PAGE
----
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August has always seemed to me to be the month that epitomises summer, not least because it was the only month that was completely devoid of school days. In South Wales we lived only a few minutes’ walk from the beach, and even from home one could hear the faint sounds of everyone enjoying themselves carried up on a warm breeze (our house was called “Awel-y-Môr”, which is Welsh for “Sea Breezes”, although there were times when “tymestl yn oernadu”/ “howling gales” might have been more appropriate!). I’m pretty sure that our beach was not highly populated with City bigwigs on their holidays, but as we enter August there are, as ever, plenty of warnings that markets could be unsettled by any unexpected bad news when liquidity is in shorter supply than usual owing to “key decision makers” being away. And this year the situation might be exacerbated by the holiday backlog, given the fact that very few people have been willing or able to take as much as leave as normal during the pandemic. Also, given constant warnings of a resurgence of cases during the autumn and winter, there’s a sense of “make hay while the sun shines”.

Having said all that, just because the conditions might be ripe for a bout of volatility, it doesn’t necessarily mean there will be a trigger. Indeed, one must go back to August 2015 to find the last time we had to convene an “emergency” asset allocation committee meeting (we normally suspend all committees during August). That was on account of China’s surprise “devaluation” of the yuan, which they then claimed was nothing of the sort. Even so, it sent shock waves through the system, signalling a weaker underlying trend in the country’s economy, and eventually leading to a rout in the commodities sector – a situation that was made worse in the autumn by OPEC and Russia joining forces to drive the oil price down with a view to putting the United States’ shale oil industry out of business.

It’s all a reminder of the cyclicality of financial markets, and that opportunity often arises out of adversity.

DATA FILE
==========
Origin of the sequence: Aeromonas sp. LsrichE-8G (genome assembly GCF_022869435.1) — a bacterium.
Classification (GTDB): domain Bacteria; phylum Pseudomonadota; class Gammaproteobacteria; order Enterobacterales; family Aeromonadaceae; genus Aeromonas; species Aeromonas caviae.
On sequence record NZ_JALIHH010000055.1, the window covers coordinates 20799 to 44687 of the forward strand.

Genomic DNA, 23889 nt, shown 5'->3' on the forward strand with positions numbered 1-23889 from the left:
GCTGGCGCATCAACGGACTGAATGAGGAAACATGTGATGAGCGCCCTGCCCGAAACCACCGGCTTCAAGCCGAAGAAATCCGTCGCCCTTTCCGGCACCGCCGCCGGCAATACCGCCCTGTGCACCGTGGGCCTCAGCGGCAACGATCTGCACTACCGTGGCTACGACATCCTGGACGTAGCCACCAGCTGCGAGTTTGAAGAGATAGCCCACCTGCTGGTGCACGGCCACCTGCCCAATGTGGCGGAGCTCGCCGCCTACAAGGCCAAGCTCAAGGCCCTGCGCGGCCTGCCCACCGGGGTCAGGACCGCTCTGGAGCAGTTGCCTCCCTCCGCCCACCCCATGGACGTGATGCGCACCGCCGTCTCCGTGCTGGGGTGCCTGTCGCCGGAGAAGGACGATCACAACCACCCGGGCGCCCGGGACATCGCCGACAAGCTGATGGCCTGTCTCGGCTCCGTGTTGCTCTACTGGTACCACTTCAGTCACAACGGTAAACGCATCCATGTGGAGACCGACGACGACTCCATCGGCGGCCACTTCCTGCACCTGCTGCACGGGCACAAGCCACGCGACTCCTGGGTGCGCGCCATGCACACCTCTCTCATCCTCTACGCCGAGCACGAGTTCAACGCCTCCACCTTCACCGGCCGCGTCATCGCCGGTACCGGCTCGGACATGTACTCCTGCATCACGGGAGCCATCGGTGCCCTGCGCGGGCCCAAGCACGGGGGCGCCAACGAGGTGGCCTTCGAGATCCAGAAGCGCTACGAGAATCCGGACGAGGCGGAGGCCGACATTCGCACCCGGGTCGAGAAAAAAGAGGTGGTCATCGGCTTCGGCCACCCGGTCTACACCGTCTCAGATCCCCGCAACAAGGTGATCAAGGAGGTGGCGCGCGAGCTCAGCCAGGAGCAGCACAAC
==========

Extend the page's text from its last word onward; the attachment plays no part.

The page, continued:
Six years later, though, the results of that episode are being seen in a way that was certainly not envisaged at the time. The big falls in commodity prices presented an existential threat to the highly leveraged commodity producers, who had been living high on the hog of post-financial crisis Chinese demand which they expected to be maintained in perpetuity. There was a rapid reassessment of capital expenditure requirements and balance sheets were repaired. That has led us to a position today where companies in the Energy and Mining sectors are generating surplus cash hand over fist and rewarding shareholders with juicy dividends. It is also contributing to the rise in overall inflation, as the supply of some commodities cannot keep up with resurgent demand. And there is little sign yet that producers are in the mood to reverse their austerity drive. Environmental and social factors are also increasingly weighing on the progress of new extraction projects. Still, it’s all a reminder of the cyclicality of financial markets, and that opportunity often arises out of adversity.

China’s authorities have been springing a few more surprises on investors recently, although it’s not yet entirely clear what the ensuing opportunities might be. It all started off with the postponement of Ant Financial’s Initial Public Offering in Hong Kong last October. Ant is the part of technology conglomerate Alibaba that controls the Alipay online payments company, whose services are used by more than a billion people. It seemed at the time that the authorities were reining in the influence of Alibaba’s founder Jack Ma, following critical comments he had made about the predominantly state-controlled banking system. Ma himself mysteriously disappeared from public view for several months, before reappearing as a more contrite character than he had been.